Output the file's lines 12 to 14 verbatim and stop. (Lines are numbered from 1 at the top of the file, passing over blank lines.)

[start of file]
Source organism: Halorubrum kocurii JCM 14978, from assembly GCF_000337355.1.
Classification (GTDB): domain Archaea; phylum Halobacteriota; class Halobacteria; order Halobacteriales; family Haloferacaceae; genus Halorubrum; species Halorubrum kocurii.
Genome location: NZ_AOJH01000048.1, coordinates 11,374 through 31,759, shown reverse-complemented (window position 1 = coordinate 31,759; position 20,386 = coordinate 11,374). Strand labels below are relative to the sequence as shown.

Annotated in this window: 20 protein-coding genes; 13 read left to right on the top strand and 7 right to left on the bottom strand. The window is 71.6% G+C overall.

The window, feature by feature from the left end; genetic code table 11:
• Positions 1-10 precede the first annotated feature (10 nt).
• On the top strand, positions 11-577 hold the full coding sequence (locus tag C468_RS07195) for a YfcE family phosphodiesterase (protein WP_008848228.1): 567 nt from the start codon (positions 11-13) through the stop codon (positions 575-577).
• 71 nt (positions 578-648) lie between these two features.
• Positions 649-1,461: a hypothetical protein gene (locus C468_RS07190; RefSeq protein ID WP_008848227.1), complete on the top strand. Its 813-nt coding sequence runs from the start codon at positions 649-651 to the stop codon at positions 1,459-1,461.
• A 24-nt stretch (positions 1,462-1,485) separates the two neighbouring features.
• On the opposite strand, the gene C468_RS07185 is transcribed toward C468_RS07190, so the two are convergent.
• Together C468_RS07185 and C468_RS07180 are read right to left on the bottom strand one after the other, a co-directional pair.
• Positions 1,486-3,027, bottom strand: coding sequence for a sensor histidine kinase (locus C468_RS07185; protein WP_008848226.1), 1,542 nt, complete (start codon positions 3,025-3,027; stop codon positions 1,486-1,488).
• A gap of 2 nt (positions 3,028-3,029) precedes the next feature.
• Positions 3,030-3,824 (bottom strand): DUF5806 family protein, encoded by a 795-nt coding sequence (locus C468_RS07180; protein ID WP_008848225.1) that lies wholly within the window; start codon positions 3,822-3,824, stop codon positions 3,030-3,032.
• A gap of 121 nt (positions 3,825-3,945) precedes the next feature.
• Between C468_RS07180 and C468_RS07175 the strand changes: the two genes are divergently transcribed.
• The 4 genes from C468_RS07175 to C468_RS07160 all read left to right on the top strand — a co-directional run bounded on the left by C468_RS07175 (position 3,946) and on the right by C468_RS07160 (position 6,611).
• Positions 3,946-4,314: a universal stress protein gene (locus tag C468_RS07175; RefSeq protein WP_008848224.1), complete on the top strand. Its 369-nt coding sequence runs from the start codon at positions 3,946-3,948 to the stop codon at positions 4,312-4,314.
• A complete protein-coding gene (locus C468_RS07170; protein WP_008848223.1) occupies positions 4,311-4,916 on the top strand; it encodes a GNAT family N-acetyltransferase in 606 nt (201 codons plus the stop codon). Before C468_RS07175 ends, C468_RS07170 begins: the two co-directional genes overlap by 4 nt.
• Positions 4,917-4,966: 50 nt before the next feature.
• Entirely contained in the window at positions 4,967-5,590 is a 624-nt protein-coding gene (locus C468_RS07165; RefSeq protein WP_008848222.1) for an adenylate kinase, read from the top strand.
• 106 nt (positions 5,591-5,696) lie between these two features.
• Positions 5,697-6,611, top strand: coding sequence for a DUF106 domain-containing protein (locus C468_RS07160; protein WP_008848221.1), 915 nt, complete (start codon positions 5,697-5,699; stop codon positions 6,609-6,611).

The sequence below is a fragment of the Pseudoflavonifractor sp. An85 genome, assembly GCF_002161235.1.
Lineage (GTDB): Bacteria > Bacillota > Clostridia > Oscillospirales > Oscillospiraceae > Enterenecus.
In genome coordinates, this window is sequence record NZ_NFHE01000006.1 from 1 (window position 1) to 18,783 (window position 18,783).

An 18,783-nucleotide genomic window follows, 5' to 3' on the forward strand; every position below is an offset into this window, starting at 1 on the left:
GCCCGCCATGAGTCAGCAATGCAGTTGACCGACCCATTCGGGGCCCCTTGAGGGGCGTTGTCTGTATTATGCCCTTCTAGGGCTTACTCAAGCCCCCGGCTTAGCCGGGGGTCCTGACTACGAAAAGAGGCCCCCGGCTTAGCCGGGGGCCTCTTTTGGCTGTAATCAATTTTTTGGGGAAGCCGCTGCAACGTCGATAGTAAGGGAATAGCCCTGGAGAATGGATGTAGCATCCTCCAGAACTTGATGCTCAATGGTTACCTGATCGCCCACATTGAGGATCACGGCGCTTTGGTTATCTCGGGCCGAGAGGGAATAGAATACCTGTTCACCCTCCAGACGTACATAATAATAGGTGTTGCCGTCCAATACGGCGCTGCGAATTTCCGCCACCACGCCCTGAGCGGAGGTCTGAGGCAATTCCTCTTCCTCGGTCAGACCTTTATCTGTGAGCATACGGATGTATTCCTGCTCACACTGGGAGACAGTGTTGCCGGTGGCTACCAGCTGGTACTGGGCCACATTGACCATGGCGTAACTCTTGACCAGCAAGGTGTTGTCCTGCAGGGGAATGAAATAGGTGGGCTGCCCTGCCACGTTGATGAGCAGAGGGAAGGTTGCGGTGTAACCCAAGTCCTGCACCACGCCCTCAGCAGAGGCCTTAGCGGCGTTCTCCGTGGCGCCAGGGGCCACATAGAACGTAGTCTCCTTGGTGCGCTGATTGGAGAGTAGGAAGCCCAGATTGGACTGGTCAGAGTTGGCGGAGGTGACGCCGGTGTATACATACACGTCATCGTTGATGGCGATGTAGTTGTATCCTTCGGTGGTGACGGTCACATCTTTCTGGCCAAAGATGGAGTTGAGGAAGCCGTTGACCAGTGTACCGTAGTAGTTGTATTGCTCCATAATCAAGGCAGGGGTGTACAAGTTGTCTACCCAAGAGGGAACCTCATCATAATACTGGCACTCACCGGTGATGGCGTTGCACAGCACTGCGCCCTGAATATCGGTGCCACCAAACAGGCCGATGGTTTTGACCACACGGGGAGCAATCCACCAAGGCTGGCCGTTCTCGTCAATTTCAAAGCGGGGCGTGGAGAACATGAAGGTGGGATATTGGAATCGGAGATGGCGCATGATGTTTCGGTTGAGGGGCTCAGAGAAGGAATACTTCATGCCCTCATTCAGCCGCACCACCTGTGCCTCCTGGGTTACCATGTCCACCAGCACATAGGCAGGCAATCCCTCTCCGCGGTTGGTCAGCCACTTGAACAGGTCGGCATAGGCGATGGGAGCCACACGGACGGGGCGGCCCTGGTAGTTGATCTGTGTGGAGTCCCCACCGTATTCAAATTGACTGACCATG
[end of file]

• Together C468_RS07185 and C468_RS07180 are read right to left on the bottom strand one after the other, a co-directional pair.
• Positions 1,486-3,027, bottom strand: coding sequence for a sensor histidine kinase (locus C468_RS07185; protein WP_008848226.1), 1,542 nt, complete (start codon positions 3,025-3,027; stop codon positions 1,486-1,488).
• A gap of 2 nt (positions 3,028-3,029) precedes the next feature.